A new video released by NASA has teased the space agency's return to the Moon and plans to fly beyond it with missions to Mars.
The project aims to answer the Space Policy Directive-1, signed by Donald Trump last year, which directed the agency to renew its physical space exploration efforts.
In a speech read by voiceover actor Mike Rowe during the new video, the agency added: "We've taken giant leaps and left our mark in the heavens.
"Now we're building the next chapter, returning to the Moon to stay, and preparing to go beyond. We are NASA – and after 60 years, we're just getting started."
In order to meet president Trump's call for a sustainable program of space exploration, NASA submitted a plan to US Congress a few weeks ago to set out its National Space Exploration Campaign.
The campaign "calls for human and robotic exploration missions to expand the frontiers of human experience and scientific discovery of the natural phenomena of Earth, other worlds and the cosmos".
It has five strategic goals. These include:
:: It will transition US human spaceflight activities in low-Earth orbit to commercial operations that support NASA and the needs of an emerging private sector market, rather than making the government bear the entire cost.
:: It will also lead the emplacement of capabilities that support lunar surface operations and facilitate missions beyond cislunar space – that is space between the Earth and the Moon.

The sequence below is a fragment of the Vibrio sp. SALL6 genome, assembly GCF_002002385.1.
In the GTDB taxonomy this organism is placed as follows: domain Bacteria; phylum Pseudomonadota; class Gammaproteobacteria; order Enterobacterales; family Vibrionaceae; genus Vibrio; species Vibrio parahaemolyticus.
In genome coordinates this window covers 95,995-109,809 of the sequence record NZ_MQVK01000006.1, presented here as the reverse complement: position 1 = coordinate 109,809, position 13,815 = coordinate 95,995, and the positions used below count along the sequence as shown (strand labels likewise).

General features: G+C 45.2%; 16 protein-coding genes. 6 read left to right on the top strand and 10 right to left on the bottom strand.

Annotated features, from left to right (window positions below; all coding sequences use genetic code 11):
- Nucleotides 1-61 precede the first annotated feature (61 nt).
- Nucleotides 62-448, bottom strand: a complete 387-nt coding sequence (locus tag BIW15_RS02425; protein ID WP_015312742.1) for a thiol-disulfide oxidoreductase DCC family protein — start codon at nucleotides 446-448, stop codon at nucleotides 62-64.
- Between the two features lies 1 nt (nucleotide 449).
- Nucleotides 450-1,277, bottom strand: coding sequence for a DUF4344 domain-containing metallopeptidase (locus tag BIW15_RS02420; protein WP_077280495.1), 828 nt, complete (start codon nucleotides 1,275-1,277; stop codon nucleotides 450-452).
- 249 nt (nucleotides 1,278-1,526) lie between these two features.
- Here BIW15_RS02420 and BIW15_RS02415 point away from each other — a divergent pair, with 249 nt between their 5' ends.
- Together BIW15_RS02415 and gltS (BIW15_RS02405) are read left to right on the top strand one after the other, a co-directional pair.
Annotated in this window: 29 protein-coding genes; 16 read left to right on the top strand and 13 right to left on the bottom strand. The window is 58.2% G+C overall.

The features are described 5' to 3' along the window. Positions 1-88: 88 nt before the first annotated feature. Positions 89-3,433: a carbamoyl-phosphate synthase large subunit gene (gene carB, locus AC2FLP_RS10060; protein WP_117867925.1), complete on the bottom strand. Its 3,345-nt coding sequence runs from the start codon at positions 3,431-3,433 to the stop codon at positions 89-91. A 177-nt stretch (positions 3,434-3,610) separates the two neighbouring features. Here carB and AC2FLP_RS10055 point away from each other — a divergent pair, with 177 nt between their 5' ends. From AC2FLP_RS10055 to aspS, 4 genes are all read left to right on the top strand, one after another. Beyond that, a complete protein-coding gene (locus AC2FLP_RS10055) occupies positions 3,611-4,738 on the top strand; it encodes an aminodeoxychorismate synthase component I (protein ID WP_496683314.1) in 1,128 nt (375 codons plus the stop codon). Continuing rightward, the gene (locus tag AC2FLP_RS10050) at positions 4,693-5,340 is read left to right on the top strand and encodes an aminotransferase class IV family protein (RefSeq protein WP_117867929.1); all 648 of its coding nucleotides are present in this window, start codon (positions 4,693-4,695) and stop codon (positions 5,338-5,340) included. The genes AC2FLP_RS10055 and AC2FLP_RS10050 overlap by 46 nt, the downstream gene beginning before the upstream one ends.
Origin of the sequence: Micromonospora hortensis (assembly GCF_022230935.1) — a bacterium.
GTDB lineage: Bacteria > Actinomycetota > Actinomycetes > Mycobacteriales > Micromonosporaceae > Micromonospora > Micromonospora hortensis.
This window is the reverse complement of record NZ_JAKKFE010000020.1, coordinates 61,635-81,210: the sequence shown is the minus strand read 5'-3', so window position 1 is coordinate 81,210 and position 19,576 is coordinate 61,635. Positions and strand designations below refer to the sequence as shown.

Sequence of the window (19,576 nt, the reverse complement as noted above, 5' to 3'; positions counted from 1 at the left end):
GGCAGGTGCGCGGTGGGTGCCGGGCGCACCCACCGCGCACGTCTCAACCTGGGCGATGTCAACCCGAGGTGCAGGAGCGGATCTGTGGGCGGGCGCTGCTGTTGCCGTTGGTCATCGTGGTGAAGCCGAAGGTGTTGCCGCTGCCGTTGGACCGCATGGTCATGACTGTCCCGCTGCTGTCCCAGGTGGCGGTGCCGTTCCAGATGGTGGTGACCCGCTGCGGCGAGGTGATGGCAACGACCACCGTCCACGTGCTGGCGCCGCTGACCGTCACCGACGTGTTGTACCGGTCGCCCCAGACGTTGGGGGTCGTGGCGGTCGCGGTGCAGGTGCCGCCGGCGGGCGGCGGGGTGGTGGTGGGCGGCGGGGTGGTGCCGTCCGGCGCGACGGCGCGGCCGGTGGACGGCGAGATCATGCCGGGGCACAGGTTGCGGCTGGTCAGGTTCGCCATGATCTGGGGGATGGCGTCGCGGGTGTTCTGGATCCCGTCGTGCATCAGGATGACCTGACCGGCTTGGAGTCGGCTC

:: The campaign will foster scientific discovery and characterisation of lunar resources through a series of robotic missions.
:: It will return US astronauts to the surface of the Moon for a sustained campaign of exploration and use.
:: The work will demonstrate the capabilities required for human missions to Mars and other destinations.
NASA has achieved six manned missions to the surface of the Moon, beginning with Neil Armstrong and Buzz Aldrin in July 1969 up to Gene Cernan and Jack Schmitt in December 1972.
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An estimated 530 million people watched the live global broadcast of the Armstrong and Aldrin moon landing, which was not broadcast at all in the Eastern Bloc (with the exception of Romania) and went out at 1:56am in the UK.
The first landing of a man on Mars could well take place within our lifetimes.